The sustained campaigns weaken and interfere with the independence of the commission which is guaranteed under article 88 as read together with article 248 and 249 of the constitution of Kenya 2010,” he added.

Raila has repeatedly called for changes on IEBC starting with commissioners.

According to him, this will increase people’s faith in the independent Commission.

The ODM leader also proposes that IEBC officials should only be in the office for only a three-year term.

They can, however, renew it only once if their tenure was transparent and effective.

The BBI also proposes to do away with the IEBC vice chairperson post who acts when the chairman is absent.

The report also proposes the change of titles to fewer titles such as Head of Department instead of the Director.

Returning officers should also only serve for one general election according to the BBI.

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Ezekiel Mutua hits at Pope Francis after endorsing same-sex civil unions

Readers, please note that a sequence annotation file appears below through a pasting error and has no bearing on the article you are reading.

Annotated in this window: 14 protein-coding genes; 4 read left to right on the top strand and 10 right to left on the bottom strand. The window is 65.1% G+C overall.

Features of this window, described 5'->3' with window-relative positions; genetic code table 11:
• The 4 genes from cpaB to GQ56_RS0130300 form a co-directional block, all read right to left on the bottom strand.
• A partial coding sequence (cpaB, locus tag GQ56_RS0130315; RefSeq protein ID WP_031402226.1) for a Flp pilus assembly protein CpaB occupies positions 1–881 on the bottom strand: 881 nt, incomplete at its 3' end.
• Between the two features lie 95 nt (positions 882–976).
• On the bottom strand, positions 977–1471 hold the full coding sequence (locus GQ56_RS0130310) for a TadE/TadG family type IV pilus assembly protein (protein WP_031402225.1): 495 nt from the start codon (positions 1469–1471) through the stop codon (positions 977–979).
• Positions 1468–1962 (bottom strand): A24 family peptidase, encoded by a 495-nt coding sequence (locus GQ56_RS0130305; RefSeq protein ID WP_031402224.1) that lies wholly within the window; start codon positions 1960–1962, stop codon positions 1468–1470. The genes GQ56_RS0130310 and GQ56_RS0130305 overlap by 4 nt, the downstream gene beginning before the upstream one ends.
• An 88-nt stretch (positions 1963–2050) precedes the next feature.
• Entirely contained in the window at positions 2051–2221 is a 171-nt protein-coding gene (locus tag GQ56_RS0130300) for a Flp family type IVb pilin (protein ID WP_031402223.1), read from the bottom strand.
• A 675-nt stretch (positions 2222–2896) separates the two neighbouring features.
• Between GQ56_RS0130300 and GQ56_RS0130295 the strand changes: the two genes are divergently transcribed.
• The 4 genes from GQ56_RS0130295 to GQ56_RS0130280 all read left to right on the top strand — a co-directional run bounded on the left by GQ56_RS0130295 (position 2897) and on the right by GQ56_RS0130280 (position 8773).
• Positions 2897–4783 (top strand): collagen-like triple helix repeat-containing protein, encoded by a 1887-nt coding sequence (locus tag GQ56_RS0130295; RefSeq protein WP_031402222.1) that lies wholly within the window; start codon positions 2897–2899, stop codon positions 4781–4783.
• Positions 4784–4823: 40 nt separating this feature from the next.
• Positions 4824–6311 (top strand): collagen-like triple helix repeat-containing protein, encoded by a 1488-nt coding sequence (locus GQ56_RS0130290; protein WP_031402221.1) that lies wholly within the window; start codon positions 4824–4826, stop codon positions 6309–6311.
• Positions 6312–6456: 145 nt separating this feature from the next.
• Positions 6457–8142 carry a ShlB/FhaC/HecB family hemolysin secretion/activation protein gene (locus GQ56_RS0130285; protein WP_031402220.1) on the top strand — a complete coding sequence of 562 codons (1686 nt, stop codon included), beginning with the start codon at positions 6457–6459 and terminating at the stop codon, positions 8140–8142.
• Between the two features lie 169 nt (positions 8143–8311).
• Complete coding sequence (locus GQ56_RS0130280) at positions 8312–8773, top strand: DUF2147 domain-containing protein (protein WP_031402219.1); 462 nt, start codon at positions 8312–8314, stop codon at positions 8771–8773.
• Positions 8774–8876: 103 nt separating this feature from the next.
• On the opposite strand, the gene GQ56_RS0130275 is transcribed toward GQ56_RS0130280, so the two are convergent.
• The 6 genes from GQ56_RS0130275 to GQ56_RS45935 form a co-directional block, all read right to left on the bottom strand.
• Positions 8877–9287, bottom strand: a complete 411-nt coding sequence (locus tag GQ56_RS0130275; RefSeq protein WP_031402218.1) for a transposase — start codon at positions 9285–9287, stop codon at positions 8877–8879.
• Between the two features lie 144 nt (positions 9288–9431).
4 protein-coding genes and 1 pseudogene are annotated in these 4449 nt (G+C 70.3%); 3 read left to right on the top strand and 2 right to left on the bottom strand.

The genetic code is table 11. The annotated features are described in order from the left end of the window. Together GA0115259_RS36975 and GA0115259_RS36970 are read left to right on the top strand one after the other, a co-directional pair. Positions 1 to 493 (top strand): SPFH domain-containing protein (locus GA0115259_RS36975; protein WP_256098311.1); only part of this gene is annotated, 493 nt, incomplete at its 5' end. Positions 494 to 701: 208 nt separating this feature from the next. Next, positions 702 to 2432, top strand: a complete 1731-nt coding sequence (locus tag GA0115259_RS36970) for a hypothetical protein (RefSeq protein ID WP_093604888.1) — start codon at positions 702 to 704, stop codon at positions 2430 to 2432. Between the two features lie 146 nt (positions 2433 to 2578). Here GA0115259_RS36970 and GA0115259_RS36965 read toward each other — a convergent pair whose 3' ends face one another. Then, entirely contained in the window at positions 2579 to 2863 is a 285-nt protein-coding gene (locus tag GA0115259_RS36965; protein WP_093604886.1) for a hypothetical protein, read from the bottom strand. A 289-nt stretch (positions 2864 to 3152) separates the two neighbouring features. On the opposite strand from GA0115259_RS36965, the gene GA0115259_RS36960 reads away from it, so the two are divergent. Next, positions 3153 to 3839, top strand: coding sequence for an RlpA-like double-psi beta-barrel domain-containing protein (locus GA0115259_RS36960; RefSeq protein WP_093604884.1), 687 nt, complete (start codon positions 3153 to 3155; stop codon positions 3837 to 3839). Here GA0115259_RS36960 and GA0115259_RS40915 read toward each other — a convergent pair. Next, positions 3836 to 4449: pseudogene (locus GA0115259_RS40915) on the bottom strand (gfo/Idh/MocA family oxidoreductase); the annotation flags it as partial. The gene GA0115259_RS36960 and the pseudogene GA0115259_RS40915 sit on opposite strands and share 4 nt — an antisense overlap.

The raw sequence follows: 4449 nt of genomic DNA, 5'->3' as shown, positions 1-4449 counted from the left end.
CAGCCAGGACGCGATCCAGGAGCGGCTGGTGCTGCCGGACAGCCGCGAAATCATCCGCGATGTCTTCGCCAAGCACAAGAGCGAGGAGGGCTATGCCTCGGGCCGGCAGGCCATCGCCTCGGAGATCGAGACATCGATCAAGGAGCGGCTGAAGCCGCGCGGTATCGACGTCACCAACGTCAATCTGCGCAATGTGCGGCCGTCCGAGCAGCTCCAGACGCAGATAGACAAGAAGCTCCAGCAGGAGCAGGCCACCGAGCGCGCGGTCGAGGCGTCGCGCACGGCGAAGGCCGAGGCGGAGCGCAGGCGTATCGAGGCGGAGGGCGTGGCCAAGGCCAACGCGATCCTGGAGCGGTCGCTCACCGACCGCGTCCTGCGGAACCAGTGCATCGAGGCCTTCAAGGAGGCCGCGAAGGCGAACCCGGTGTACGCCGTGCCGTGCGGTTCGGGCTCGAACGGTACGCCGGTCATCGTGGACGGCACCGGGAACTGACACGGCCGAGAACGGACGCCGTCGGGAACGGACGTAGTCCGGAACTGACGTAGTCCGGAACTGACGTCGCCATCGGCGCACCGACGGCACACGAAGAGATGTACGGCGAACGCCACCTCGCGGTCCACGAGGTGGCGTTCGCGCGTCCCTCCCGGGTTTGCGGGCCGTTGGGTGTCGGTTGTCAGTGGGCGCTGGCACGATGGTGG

Kenya Film Classification Board C.E.O Ezekiel Mutua has hit out at Pope Francis following his remarks on same-sex marriage.

In an interview for his upcoming film dubbed “Francesco” which premiered on Wednesday, October 21, the head of the Catholic Church endorsed same-sex civil unions.

He pointed out that homosexuals are also children of God who need families and should be protected by law.

“Homosexual people have the right to be in a family. They are children of God. What we have to have is a civil union law; that way they are legally covered,” he was quoted in CBS News.

KFCB boss took an issue with the Pope stating that a leader of such stature cannot endorse what is against the order of nature and God’s creation.

He added that Pope Francis should be condemned.

“A leader of the stature of the Pope cannot endorse what’s clearly against the order of nature and God’s plan for family and procreation.

“If he did, he should be condemned and his statement taken with a pinch of salt,” he stated on Saturday, October 24.

Ezekiel Mutua went on to defend Pope Francis saying that he does not believe that he meant to endorse gay union and he might have been misquoted.